By Donna Dolinar, Wyandotte County Extension Master Gardener since 2006
Many people opt for sod for their landscape versus seeding. It depends on your starting point. If you only have a few bare patches, that is quite different from an entire yard of dirt.
There are a number of advantages to using sod.
- Instant gratification – You don’t have to wait for it to sprout. It is beautiful from the start.
- Fewer weeds – Generally sod offers fewer weeds than starting from seed.
- Evenness – Growing a lawn from seed usually means some bare spots and reseeding. Sod is a beautiful uniform look from the beginning.
It is certainly possible to sod your property without hiring it done. There are certainly some things to keep in mind as you decide.
- Ordering – You need to calculate the area you want to cover. That means high school geometry. Just as if you were carpeting your home, you need to know how much surface you will cover and then how much coverage each roll of sod will give you.
o It is preferable to sod in the spring after the chance of frost is over. Laying sod in the fall is discouraged because the roots may not have enough time to establish themselves before the winter sends the plants into dormancy.
o Sod is delivered in rolls. If you are working during a warm day, you will notice two things: (1) The exposed area of the soil (underside) will dry out quickly and (2) The interior of the roll is very warm. If you don’t expect to complete the project in a single day, store carefully so that parts are not so dry that they won’t be viable or that the internal temperature doesn’t create so much humidity that you will be fighting mold or mildew.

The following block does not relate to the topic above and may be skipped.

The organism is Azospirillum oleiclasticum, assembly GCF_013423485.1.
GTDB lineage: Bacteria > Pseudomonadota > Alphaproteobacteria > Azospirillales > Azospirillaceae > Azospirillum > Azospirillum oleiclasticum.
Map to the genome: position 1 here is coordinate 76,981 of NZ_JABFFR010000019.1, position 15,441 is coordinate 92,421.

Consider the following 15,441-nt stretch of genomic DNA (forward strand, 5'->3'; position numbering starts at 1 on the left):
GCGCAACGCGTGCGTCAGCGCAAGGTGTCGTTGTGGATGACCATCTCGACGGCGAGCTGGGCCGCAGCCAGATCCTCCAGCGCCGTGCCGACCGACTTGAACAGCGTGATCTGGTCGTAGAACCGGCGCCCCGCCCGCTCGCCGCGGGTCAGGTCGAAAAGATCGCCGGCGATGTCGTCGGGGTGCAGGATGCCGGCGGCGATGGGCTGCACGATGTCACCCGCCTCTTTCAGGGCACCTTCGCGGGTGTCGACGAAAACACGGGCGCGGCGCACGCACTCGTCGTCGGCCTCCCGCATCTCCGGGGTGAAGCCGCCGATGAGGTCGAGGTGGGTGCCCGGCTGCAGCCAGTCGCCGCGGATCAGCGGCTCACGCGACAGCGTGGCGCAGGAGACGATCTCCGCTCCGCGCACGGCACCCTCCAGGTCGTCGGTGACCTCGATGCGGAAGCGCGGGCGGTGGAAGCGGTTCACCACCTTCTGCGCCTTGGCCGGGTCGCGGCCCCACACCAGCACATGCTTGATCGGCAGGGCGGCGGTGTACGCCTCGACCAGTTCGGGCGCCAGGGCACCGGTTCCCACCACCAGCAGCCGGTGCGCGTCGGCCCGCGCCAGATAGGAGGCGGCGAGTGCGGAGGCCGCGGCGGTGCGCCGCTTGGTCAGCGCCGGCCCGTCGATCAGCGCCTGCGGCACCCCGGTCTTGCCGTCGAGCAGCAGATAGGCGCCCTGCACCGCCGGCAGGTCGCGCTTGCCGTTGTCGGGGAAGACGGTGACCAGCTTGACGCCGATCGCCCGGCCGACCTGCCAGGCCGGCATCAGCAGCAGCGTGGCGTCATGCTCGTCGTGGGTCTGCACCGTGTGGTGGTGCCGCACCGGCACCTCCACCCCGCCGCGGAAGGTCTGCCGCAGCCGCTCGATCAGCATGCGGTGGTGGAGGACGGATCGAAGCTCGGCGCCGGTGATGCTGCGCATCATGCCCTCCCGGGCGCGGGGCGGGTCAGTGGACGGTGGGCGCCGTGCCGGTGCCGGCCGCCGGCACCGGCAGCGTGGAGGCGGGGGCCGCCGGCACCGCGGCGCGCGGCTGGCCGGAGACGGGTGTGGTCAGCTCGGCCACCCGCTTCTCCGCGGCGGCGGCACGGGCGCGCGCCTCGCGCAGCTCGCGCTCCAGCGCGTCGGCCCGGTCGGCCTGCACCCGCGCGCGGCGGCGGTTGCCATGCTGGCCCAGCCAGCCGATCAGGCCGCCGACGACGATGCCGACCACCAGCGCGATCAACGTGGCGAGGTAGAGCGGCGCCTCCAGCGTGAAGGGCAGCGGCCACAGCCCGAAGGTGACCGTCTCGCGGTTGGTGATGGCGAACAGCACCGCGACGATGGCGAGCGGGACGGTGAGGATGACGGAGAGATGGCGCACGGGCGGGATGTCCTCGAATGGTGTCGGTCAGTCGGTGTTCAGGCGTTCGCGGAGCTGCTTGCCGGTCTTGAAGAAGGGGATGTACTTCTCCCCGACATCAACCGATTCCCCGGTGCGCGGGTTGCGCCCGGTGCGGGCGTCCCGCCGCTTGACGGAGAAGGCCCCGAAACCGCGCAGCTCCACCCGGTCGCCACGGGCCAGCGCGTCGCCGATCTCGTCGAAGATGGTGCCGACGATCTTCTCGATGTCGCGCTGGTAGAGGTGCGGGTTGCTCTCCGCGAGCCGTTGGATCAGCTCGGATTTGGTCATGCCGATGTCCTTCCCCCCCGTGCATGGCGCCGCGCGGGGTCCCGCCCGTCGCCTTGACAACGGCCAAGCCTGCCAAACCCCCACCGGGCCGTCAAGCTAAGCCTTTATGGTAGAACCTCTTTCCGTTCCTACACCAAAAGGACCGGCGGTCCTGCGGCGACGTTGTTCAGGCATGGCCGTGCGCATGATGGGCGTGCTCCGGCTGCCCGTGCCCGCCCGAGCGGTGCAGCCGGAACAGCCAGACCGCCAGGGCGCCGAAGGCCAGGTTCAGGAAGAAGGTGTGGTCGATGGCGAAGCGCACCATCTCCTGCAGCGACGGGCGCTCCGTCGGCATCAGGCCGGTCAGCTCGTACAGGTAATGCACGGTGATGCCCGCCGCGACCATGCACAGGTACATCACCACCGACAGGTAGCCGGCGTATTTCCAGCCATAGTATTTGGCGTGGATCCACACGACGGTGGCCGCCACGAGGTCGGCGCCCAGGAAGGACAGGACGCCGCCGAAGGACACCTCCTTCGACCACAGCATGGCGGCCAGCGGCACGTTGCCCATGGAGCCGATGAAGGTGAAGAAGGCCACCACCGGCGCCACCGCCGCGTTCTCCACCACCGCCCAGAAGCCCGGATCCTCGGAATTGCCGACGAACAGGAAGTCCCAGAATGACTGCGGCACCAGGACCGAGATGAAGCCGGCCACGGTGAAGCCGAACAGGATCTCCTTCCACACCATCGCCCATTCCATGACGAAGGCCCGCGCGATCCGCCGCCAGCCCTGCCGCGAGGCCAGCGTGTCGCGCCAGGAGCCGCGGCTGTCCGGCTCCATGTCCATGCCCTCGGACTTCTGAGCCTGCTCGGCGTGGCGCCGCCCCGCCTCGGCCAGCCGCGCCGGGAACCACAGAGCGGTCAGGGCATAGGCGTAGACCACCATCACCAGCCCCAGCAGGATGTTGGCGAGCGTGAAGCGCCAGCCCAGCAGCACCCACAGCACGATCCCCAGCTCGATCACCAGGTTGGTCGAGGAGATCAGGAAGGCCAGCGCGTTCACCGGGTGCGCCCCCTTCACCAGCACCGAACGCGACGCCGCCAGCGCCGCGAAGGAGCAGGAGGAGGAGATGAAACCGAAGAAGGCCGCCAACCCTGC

- Planning – It is a good idea to have a plan about how to lay the sod, similar to laying bathroom tile so that it all comes out the way you want it. Using landscaping paint or stakes and string, mark out the area you want to sod. You will be glad you did.
- Cutting – You will need to cut the pieces to size to fit into your area.
At a minimum you will need:
- Heavy work gloves
- Tape measure
- Utility knife
- Strong rake or hoe
- Shovel or fork
- Prepare the soil. Using your rake or hoe, scratch the surface of the soil. This will give the roots something to hang onto.
- Using the landscape painted lines as a guide, lay the roll of sod. Continue until you reach the end of the roll, or an obstruction like a tree or building.
- Cut to size and shape with your utility knife. Insert the knife at the mid point and use a slow, firm sawing motion. After you reach the end, go back to the mid point and cut the other direction.
- As much as possible, stagger the start and stop points.
Before you lay the sod, moisten the soil. You don’t want the surface to be too wet and muddy, but just enough to attract the roots. After the sod is all laid, give it a nice watering.
If sod does not survive, it is generally because it has been over or under watered. Don’t think because you watered it when installed, that is enough, or that nature will take care of things. A gentle watering each morning for about ten days should do the trick. If you have the luxury of an irrigation system, this is easy. If not, set your hose and oscillating unit and move it periodically. Afternoon watering will only evaporate in the heat of the day. Watering in the evening means the ground will be soggy all night and be prone to mold, mildew and insect infestation. A morning watering means, the grass will be nourished and yet have enough time to dry out during the day.
To see if the sod is completely set, try to pull up a corner. If you feel resistance, it is taking hold. If you can see the roots, old roots are dark and new ones are white. After the lawn is established, you can reduce the watering and feed with an application of nitrogen.